Perhaps it is wrong to label the Capital city as unsafe for women, other metros are gradually inching towards that label as we wait for something worse than the Nirbhaya case to happen. The plague seems to be spreading when ironically, education and history should have worked in tandem to make this country of Durga worshippers safer for women. I recall innumerable debates around me when women have been asked to ‘cover up’, ‘dress appropriately’ and ‘take precautions’ - the better-safe-than-sorry logic meted out with a lot of concern by men around us. Take a few steps outside the Capital and face the wrath of the Khaps, who don’t believe in such cautious advice, but in ‘putting the woman in her place’. These are the same people made infamous for their honour killings and chowmein comments. And also the ‘women should not wear jeans’ and ‘not have cell phones’.
‘This is wholly illegal and has to be ruthlessly stamped out. There is nothing honourable in honour killing or other atrocities and, in fact, it is nothing but barbaric and shameful murder. Other atrocities in respect of the personal lives of people committed by brutal, feudal-minded persons deserve harsh punishment. Only this way can we stamp out such acts of barbarism and feudal mentality. Moreover, these acts take the law into their own hands, and amount to kangaroo courts, which are wholly illegal,’ a bench of justices Markandey Katju and Gyan Sudha Misra said in 2011.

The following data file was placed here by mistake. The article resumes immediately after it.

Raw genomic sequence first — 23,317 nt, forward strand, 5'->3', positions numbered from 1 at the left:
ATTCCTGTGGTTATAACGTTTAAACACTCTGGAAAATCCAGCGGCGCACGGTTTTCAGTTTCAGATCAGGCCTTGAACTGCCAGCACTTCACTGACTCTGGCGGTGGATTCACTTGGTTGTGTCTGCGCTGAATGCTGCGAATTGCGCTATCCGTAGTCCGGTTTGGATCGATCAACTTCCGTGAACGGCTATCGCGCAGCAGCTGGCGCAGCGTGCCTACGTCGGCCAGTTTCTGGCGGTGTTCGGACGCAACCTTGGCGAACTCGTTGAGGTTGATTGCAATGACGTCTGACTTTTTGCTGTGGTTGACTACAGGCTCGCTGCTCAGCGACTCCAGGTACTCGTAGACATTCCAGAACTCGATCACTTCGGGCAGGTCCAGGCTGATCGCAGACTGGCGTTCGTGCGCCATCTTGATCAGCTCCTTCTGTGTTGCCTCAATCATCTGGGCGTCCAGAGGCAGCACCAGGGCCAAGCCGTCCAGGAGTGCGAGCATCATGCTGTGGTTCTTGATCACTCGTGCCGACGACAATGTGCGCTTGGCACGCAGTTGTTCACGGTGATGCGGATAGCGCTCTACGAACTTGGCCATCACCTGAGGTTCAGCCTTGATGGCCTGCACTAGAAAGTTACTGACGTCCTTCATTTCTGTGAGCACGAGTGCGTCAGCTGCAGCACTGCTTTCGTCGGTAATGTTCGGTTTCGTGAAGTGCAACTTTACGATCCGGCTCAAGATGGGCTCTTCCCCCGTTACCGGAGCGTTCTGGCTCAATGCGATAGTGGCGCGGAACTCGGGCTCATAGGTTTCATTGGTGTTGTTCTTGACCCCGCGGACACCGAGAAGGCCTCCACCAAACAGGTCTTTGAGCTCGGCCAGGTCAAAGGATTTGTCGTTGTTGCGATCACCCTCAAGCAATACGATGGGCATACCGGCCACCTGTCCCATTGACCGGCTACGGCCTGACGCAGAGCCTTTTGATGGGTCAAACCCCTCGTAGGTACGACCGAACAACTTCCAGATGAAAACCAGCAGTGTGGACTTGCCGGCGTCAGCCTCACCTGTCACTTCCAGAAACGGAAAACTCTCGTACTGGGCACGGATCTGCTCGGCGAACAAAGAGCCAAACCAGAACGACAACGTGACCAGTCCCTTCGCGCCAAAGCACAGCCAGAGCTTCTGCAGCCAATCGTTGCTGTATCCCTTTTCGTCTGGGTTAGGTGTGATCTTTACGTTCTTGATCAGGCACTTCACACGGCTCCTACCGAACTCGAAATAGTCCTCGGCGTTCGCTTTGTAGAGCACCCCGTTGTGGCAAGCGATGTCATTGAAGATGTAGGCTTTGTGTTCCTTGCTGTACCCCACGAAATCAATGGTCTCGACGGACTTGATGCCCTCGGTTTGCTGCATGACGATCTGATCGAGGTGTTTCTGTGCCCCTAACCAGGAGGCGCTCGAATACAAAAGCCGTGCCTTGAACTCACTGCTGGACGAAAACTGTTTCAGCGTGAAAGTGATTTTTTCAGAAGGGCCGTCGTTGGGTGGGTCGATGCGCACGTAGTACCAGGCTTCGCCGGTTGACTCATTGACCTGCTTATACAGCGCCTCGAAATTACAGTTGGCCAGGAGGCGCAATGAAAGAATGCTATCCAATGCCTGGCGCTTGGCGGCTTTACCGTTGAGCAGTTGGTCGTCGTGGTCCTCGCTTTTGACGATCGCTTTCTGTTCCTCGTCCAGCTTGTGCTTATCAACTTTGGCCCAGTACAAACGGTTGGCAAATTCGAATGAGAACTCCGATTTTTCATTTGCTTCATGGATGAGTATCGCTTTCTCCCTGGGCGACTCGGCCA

19 September, 2013, a father lynched his daughter in public, cremated her, broke the boy’s limbs, beheaded him and threw his body in front of his house. The father said that he felt no remorse for this act. Clearly, two years wasn’t enough to drive a verdict home.
Connecting these disparate events, the moot point seems to be that of a collective apathy towards women, their place in society and their plight. While a country celebrates Shakti with much aplomb, Khaps are trying to reign in the feminine forces in the name of ‘good’ Hindusim. Will matters change if women steer clear of jeans and never touch a cell phone? My guess is as good as yours. The fact that women are mistreated in a country that worships the likes of Durga, Kali, Lakshmi and Saraswati was best played up by a print campaign that ironically (again) drew a lot of flack. Launched by ‘Save the Children India’ the ‘Save our Sisters’ campaign showed Lakshmi, Durga and Saraswati in their iconic postures but with injuries similar to ones suffered by domestic violence victims.
‘Pray that we never see this day. Today, more than 68% of women in India are victims of domestic violence. Tomorrow, it seems like no woman shall be spared. Not even the ones we pray to,’ it read. The campaign went viral and the protests grew louder - the campaign allegedly hurt religious sentiments. The bigots didn’t quite get the message.
While the country still goes into the throes of religious raptures with ‘Zor se bolo - Jai Mata Di!’ or the ‘Jai Ma Durga ki Jai!’ - women still keep suffering in their own private hells. Age, caste, social standing no bar - she could be a tortured domestic help (who was tortured by her female employers - who ever could have imagined that) or a college girl on her way home after a movie or a middle-aged house wife. ‘It’s my fault!’ says the flat, dead pan, exceedingly sarcastic video on rape starring Kalki Koechlin and Juhi Pandey. Perhaps it is!
The concept of ‘Devi’ lies abandoned in scriptures as violence mounts, the celebrated divine feminine is worthy of worship in the inanimate idol form and that’s all. As the bikers with their red and gold bandanas and ‘Jai Mata Di’ shouts zoom past, the woman knows that the city and the country is not safe. I have decided to keep my ‘Why can’t men behave?’ argument away till the time women will no longer need to be ‘put in place’.